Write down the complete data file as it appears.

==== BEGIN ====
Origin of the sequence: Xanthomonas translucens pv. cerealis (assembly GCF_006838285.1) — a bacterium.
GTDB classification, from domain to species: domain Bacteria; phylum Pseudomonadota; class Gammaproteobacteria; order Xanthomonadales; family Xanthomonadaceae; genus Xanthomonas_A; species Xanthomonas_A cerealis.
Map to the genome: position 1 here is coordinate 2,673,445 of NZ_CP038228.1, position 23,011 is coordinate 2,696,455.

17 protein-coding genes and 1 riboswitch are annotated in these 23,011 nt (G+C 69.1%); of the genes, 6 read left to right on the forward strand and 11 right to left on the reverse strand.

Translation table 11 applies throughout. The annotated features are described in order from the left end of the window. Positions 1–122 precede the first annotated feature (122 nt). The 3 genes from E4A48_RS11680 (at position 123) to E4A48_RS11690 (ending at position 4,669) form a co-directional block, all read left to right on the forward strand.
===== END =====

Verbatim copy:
Origin of the sequence: Xanthomonas translucens pv. cerealis (assembly GCF_006838285.1) — a bacterium.
GTDB classification, from domain to species: domain Bacteria; phylum Pseudomonadota; class Gammaproteobacteria; order Xanthomonadales; family Xanthomonadaceae; genus Xanthomonas_A; species Xanthomonas_A cerealis.
Map to the genome: position 1 here is coordinate 2,673,445 of NZ_CP038228.1, position 23,011 is coordinate 2,696,455.

17 protein-coding genes and 1 riboswitch are annotated in these 23,011 nt (G+C 69.1%); of the genes, 6 read left to right on the forward strand and 11 right to left on the reverse strand.

Translation table 11 applies throughout. The annotated features are described in order from the left end of the window. Positions 1–122 precede the first annotated feature (122 nt). The 3 genes from E4A48_RS11680 (at position 123) to E4A48_RS11690 (ending at position 4,669) form a co-directional block, all read left to right on the forward strand.